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Water Quality Assessment and Monitoring Study: Analysis of Existing Data on Elliott Bay

Water Quality Assessment and Monitoring Study: Analysis of Existing Data on Elliott Bay

This report summarizes existing information on water quality and other indicators of the environmental conditions of Elliott Bay.  King County and other agencies have collected data on water quality, sediment chemistry, benthic communities, and fish/shellfish tissue in Elliott Bay. These data were evaluated and summarized as a part of this assessment in order to describe current conditions, identify long-term trends, and review compliance with Washington State standards. Data include physical parameters in the water column (temperature, dissolved oxygen, salinity, pH, and turbidity/total suspended solids), chlorophyll-a, nutrients, fecal coliform bacteria, metals, and various groups of organic compounds. Data on metals and organic compounds in sediments, benthic community structure, and shellfish tissue were also analyzed.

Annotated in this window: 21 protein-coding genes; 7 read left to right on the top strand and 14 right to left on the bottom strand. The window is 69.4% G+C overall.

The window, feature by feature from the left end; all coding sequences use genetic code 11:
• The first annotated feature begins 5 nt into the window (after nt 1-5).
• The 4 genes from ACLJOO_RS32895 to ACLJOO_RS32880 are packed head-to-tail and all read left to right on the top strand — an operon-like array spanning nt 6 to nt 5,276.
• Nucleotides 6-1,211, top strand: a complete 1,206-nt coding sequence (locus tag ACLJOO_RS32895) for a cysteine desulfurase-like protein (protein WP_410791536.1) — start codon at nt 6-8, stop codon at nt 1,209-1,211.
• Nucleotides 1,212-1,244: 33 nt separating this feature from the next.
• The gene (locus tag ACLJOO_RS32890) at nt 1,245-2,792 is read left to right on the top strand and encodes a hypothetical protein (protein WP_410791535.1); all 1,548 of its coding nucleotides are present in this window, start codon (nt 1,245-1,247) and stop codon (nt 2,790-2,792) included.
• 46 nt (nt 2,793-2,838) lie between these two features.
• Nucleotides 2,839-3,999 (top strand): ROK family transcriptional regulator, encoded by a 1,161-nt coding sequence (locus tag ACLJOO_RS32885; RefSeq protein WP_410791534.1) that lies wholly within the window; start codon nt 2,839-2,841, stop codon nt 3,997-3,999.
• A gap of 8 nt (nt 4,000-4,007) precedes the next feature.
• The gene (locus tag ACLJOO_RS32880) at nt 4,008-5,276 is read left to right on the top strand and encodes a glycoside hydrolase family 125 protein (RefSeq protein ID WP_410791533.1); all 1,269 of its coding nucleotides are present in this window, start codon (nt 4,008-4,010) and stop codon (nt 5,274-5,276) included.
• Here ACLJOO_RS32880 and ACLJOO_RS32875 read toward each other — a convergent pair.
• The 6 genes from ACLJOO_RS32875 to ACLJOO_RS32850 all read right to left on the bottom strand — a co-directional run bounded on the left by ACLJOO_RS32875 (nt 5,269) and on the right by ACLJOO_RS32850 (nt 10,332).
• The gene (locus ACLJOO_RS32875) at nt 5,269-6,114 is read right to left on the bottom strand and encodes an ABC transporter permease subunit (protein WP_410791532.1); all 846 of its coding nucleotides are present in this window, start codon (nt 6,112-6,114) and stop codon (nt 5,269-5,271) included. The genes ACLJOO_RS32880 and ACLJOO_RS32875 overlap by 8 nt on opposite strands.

Results showed that bacteria concentrations exceeded water quality standards often in near-shore areas along the downtown Seattle waterfront.  Despite frequently not meeting water quality standards, concentrations in these areas have declined over the past several decades.  This decline is likely due, in part, to increased CSO control.  Water temperature exceeded water quality standards in much of Elliott Bay and may be too high for some aquatic organisms including salmon.  Dissolved oxygen does not meet water quality criteria, mostly in the fall and appears to be associated with natural phenomena.  Not enough metals or organic compound data were available to characterize the Elliott Bay water column for these parameters.  The data available showed that three high molecular weight polycyclic aromatic hydrocarbons (PAHs) exceeded EPAs human health criteria.  In sediments, mercury, PAHs, phthalates, and polychlorinated biphenyls (PCBs) are the chemicals of highest concern; limited data are available on polybrominated diphenyl ethers (PBDEs) and dioxins/furans, which are also potentially of concern because of their bioaccumulative properties. Tissue data indicate that PAHs, PCBs, and PBDEs are chemicals of highest concern for fish and shellfish.

 


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    Water Quality Assessment and Monitoring Study: Analysis of Existing Data on Elliott Bay (19.80 MB)

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